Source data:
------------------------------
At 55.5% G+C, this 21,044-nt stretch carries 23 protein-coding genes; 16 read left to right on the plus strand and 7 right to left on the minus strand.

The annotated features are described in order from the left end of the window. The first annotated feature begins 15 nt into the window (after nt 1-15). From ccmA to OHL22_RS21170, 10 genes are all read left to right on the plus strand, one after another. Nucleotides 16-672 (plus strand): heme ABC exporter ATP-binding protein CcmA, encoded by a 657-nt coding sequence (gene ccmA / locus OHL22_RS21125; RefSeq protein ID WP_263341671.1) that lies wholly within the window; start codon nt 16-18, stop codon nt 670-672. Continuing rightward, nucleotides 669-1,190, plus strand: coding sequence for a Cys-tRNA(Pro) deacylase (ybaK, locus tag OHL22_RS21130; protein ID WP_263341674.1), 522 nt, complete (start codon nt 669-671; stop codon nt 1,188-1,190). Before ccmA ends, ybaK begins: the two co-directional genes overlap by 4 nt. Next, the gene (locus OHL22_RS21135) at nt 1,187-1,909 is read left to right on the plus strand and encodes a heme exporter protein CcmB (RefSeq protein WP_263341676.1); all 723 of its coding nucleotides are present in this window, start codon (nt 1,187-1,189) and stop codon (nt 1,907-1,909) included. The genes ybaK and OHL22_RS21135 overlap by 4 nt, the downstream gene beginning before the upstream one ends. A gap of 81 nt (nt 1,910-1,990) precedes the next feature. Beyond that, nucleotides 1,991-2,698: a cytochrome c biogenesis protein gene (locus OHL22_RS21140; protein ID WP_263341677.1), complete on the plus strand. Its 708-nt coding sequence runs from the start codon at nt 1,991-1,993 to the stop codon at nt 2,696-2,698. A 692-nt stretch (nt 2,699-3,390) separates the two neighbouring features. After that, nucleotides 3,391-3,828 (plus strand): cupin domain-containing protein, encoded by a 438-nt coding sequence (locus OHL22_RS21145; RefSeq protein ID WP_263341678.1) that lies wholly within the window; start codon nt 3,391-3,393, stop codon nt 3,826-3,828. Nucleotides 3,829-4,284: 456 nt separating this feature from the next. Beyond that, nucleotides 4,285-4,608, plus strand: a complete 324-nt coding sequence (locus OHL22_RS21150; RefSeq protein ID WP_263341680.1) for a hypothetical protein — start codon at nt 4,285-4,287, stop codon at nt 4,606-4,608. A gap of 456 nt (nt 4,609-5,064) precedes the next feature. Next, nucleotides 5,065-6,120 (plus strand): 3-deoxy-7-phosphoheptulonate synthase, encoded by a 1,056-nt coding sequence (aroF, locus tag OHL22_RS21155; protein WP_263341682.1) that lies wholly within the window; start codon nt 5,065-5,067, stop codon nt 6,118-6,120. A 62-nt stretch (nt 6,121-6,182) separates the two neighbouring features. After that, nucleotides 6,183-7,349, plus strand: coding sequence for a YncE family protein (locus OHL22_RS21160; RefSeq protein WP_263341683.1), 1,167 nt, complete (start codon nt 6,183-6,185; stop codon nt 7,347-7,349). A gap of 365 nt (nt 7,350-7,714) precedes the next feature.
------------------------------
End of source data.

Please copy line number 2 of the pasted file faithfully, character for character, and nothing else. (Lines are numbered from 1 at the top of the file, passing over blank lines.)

The annotated features are described in order from the left end of the window. The first annotated feature begins 15 nt into the window (after nt 1-15). From ccmA to OHL22_RS21170, 10 genes are all read left to right on the plus strand, one after another. Nucleotides 16-672 (plus strand): heme ABC exporter ATP-binding protein CcmA, encoded by a 657-nt coding sequence (gene ccmA / locus OHL22_RS21125; RefSeq protein ID WP_263341671.1) that lies wholly within the window; start codon nt 16-18, stop codon nt 670-672. Continuing rightward, nucleotides 669-1,190, plus strand: coding sequence for a Cys-tRNA(Pro) deacylase (ybaK, locus tag OHL22_RS21130; protein ID WP_263341674.1), 522 nt, complete (start codon nt 669-671; stop codon nt 1,188-1,190). Before ccmA ends, ybaK begins: the two co-directional genes overlap by 4 nt. Next, the gene (locus OHL22_RS21135) at nt 1,187-1,909 is read left to right on the plus strand and encodes a heme exporter protein CcmB (RefSeq protein WP_263341676.1); all 723 of its coding nucleotides are present in this window, start codon (nt 1,187-1,189) and stop codon (nt 1,907-1,909) included. The genes ybaK and OHL22_RS21135 overlap by 4 nt, the downstream gene beginning before the upstream one ends. A gap of 81 nt (nt 1,910-1,990) precedes the next feature. Beyond that, nucleotides 1,991-2,698: a cytochrome c biogenesis protein gene (locus OHL22_RS21140; protein ID WP_263341677.1), complete on the plus strand. Its 708-nt coding sequence runs from the start codon at nt 1,991-1,993 to the stop codon at nt 2,696-2,698. A 692-nt stretch (nt 2,699-3,390) separates the two neighbouring features. After that, nucleotides 3,391-3,828 (plus strand): cupin domain-containing protein, encoded by a 438-nt coding sequence (locus OHL22_RS21145; RefSeq protein ID WP_263341678.1) that lies wholly within the window; start codon nt 3,391-3,393, stop codon nt 3,826-3,828. Nucleotides 3,829-4,284: 456 nt separating this feature from the next. Beyond that, nucleotides 4,285-4,608, plus strand: a complete 324-nt coding sequence (locus OHL22_RS21150; RefSeq protein ID WP_263341680.1) for a hypothetical protein — start codon at nt 4,285-4,287, stop codon at nt 4,606-4,608. A gap of 456 nt (nt 4,609-5,064) precedes the next feature. Next, nucleotides 5,065-6,120 (plus strand): 3-deoxy-7-phosphoheptulonate synthase, encoded by a 1,056-nt coding sequence (aroF, locus tag OHL22_RS21155; protein WP_263341682.1) that lies wholly within the window; start codon nt 5,065-5,067, stop codon nt 6,118-6,120. A 62-nt stretch (nt 6,121-6,182) separates the two neighbouring features. After that, nucleotides 6,183-7,349, plus strand: coding sequence for a YncE family protein (locus OHL22_RS21160; RefSeq protein WP_263341683.1), 1,167 nt, complete (start codon nt 6,183-6,185; stop codon nt 7,347-7,349). A gap of 365 nt (nt 7,350-7,714) precedes the next feature.